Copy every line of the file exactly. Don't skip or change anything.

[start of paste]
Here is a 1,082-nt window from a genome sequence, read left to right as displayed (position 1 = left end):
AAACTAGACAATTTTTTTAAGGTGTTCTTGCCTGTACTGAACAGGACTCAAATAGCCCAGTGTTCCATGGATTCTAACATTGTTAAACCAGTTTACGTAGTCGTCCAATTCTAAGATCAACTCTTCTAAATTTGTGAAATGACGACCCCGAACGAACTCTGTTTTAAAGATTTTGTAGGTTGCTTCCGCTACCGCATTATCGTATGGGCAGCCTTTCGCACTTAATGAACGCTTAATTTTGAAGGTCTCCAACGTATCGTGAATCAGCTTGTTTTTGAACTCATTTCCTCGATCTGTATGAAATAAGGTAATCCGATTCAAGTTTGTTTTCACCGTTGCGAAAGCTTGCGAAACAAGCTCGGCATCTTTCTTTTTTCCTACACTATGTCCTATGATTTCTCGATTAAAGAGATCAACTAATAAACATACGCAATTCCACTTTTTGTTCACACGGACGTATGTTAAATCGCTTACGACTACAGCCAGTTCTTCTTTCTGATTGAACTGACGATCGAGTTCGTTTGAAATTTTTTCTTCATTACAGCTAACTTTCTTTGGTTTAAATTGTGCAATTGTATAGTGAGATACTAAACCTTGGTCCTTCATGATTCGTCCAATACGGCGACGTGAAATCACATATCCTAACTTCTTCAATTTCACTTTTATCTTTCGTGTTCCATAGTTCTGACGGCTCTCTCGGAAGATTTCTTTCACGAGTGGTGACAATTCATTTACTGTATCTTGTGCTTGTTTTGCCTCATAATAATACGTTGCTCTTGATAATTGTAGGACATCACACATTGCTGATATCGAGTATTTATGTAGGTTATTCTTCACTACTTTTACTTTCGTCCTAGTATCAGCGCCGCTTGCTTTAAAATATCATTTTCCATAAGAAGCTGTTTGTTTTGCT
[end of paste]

Here is a 1,082-nt window from a genome sequence, read left to right as displayed (position 1 = left end):
AAACTAGACAATTTTTTTAAGGTGTTCTTGCCTGTACTGAACAGGACTCAAATAGCCCAGTGTTCCATGGATTCTAACATTGTTAAACCAGTTTACGTAGTCGTCCAATTCTAAGATCAACTCTTCTAAATTTGTGAAATGACGACCCCGAACGAACTCTGTTTTAAAGATTTTGTAGGTTGCTTCCGCTACCGCATTATCGTATGGGCAGCCTTTCGCACTTAATGAACGCTTAATTTTGAAGGTCTCCAACGTATCGTGAATCAGCTTGTTTTTGAACTCATTTCCTCGATCTGTATGAAATAAGGTAATCCGATTCAAGTTTGTTTTCACCGTTGCGAAAGCTTGCGAAACAAGCTCGGCATCTTTCTTTTTTCCTACACTATGTCCTATGATTTCTCGATTAAAGAGATCAACTAATAAACATACGCAATTCCACTTTTTGTTCACACGGACGTATGTTAAATCGCTTACGACTACAGCCAGTTCTTCTTTCTGATTGAACTGACGATCGAGTTCGTTTGAAATTTTTTCTTCATTACAGCTAACTTTCTTTGGTTTAAATTGTGCAATTGTATAGTGAGATACTAAACCTTGGTCCTTCATGATTCGTCCAATACGGCGACGTGAAATCACATATCCTAACTTCTTCAATTTCACTTTTATCTTTCGTGTTCCATAGTTCTGACGGCTCTCTCGGAAGATTTCTTTCACGAGTGGTGACAATTCATTTACTGTATCTTGTGCTTGTTTTGCCTCATAATAATACGTTGCTCTTGATAATTGTAGGACATCACACATTGCTGATATCGAGTATTTATGTAGGTTATTCTTCACTACTTTTACTTTCGTCCTAGTATCAGCGCCGCTTGCTTTAAAATATCATTTTCCATAAGAAGCTGTTTGTTTTGCT